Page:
Did you know the first female to run the Olympic marathon was in 1984? I only learned this recently and as surprised as I was, subtle reflection proved I wasn’t shocked. None of my grandmothers ran, my mom, stepmom and mother in law were never caught out in the streets before or after work running. Yet I can recall many memories of my father running, at many different ages in life, and sharing stories of how it felt. My father in law completed a marathon at age 30, an achievement he’s still proud of.
In 1967 Kathrine Switzer sneaked her name into an official entry to be able to run the Boston Marathon. An official actually jumped at her and tried to rip her number off during the event, and the press criticised her as she ran and called her a “crusader”. Apparently the ease of thinking anyone can run events like a marathon, has actually only been open to include women in relatively recent times.
When I was in high school we would have to do a 14 minute run around the track at some point every year. Usually the boys wouldn’t be caught walking and the girls wouldn’t be caught breaking a sweat.
That was 20 years ago, and now here we are, a new generation of women and mothers, trying to find the time to run. Are we also taking for granted the impact our participation may have on the next generation and even current society? Perhaps it’s a good thing that’s not at the forefront of our thoughts as our feet pound the pavement and trails. We don’t always need to do things for the betterment of more than ourselves in that moment. Still, the bigger picture is often interesting and is worthy of inspection.
Fun runs are often catalysts, motivators and goals for runners. Set courses and timed events with hundreds or thousands of people going the same direction.
Charity fun runs like the Mothers Day Classic gets groups of women as the primary entrants, raising money for worthy causes like breast cancer research. They even let you run in memory or spirit of others.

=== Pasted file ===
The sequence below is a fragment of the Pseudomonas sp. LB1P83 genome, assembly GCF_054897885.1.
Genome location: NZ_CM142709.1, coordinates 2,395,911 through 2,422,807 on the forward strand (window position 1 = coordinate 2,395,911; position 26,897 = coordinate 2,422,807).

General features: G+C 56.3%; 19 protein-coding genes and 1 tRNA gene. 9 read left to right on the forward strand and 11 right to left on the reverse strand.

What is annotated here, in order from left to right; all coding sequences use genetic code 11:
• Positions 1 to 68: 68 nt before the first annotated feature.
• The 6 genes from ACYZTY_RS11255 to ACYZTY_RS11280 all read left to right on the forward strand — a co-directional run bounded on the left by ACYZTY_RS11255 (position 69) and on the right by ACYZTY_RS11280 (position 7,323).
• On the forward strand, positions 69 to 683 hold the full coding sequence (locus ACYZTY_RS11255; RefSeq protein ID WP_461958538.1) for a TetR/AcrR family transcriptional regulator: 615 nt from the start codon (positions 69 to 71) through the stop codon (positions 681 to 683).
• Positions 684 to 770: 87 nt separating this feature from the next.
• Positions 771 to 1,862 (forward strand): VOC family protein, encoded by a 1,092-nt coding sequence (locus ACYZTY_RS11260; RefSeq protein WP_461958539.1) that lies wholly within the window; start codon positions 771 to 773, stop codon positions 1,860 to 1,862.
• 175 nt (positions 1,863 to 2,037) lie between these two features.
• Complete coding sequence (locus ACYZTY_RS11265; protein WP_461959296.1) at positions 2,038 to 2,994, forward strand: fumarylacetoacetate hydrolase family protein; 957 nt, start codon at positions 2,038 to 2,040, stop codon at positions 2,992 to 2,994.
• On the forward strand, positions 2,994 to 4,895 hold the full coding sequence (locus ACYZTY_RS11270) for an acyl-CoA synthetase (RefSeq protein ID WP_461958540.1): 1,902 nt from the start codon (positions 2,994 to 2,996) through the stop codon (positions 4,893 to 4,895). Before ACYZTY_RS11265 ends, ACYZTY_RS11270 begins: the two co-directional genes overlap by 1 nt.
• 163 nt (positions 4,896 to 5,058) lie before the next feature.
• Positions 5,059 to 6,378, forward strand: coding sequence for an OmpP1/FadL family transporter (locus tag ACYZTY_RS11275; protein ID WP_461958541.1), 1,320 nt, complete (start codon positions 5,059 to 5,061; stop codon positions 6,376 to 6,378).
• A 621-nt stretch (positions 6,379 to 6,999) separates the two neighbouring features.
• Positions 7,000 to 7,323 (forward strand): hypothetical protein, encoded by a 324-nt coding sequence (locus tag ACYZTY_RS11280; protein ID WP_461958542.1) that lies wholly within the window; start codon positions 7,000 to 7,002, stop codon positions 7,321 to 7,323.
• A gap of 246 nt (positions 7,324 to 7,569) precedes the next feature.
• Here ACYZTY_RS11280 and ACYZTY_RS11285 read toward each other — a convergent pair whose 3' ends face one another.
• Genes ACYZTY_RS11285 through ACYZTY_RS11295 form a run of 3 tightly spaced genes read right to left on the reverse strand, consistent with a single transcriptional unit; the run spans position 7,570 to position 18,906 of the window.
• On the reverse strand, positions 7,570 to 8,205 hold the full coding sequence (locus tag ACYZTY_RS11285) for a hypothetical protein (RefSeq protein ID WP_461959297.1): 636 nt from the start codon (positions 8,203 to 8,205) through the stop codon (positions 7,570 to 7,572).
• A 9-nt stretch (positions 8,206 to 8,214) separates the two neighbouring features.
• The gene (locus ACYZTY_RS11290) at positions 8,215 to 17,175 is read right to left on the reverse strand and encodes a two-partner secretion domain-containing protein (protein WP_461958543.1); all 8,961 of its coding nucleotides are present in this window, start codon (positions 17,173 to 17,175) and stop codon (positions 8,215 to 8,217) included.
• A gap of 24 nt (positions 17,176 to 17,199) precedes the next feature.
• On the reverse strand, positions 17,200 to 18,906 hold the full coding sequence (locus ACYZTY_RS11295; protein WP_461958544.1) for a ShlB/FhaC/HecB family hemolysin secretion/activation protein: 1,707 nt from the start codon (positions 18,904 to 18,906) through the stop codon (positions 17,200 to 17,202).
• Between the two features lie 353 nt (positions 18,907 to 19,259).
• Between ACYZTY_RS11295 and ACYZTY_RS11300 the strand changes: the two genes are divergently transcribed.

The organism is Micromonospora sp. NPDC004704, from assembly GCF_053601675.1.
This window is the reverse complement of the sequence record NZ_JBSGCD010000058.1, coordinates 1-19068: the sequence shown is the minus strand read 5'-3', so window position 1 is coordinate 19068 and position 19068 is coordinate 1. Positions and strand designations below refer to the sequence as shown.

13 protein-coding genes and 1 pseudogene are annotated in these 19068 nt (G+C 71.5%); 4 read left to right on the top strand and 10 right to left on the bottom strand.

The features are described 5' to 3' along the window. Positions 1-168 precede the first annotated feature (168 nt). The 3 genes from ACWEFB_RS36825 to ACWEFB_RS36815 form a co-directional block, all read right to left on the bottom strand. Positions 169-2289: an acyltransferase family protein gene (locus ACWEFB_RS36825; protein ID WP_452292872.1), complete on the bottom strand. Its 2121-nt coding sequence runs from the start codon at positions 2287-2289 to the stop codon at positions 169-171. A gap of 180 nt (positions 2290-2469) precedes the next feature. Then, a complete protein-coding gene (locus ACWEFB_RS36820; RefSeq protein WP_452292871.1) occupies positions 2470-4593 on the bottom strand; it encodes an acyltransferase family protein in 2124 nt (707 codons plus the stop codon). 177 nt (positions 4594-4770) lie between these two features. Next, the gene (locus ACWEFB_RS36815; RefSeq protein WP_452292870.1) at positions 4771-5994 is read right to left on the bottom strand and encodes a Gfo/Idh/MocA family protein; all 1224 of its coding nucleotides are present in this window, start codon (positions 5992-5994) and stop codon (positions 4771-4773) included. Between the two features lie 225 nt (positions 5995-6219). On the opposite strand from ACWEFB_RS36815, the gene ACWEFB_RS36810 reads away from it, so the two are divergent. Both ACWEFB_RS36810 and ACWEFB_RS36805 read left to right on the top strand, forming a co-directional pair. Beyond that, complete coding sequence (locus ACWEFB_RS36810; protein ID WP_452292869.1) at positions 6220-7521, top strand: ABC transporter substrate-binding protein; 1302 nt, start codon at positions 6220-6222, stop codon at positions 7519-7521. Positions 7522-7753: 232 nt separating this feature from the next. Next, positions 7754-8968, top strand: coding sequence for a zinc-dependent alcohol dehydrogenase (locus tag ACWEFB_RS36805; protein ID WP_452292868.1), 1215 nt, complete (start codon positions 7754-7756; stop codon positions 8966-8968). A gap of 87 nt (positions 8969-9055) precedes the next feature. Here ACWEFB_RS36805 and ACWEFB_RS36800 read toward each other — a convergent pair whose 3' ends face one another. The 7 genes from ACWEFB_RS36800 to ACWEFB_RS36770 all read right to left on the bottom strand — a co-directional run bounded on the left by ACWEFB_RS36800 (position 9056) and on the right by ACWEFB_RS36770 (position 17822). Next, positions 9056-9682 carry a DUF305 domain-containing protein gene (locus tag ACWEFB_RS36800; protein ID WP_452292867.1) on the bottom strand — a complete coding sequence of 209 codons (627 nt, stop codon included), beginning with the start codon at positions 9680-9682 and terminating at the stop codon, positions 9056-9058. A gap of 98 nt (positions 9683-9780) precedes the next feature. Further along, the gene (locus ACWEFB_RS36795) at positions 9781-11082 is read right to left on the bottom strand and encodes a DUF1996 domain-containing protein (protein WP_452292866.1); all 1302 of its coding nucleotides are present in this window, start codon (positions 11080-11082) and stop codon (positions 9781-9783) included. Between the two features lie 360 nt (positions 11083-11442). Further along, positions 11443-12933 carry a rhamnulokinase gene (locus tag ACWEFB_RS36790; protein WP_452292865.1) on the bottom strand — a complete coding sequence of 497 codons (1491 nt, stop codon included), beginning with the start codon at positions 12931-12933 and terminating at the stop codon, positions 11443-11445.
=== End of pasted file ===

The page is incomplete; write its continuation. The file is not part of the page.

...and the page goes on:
There are all female run events that I’ve participated in way back when - Diva 10km and Diva half marathons - where I thought, why do we need to be singled out? Yet here I am, suddenly realising the impact of a female running. Even now, I know more than a large handful of men who’ve run marathons, yet I’m not sure I can recall more than one female who’s done the same.
My husband ran a marathon inspired partly from his dad’s achievement. We’ve talked about how our son might enjoy running fun runs with me as he gets older, and maybe carry on the idea of running a marathon like his father and his father's father before him. Suddenly here I am, thinking, why don’t the smaller runs stand out in people’s minds?
Women’s sport garners far less attention than men, and I’m certainly not looking for a debate on why that is. What I can say is running allows for developing skill and technique, adding gears and gadgets, but it doesn’t require it. It doesn’t require special locations or a minimal skill set, it just requires one foot in front of the other. It’s relatively easy to argue then it’s a starting point for increasing participation in an active lifestyle.
Life is complex, but running is simple. That doesn't make it easy.
Imagine the difference it would be to be raised in a home where mum runs - it’s just something she does. She might do it alone or with friends, it might vary day to day and the time and duration might not be stable. It leaves her sweaty with no wins to brag about. She might finish without makeup, puffed and red in the face. She’s carved a bit of time, and ample energy, to do what was once only normal for men to do. And she might ask for support at the sidelines one day as she runs a race - a “fun run”, with thousands of others and a guarantee not to “win”.
Enjoying fun runs focused on her own achievements because other women have paved the way.
Sometimes that bigger picture looks pretty impressive. It might have seemed she was running for herself, but in the bigger picture she might be running for a lot more. Perhaps my own son will be running a marathon one day, not because it’s what his dad and his grandfather did, but because his parents did.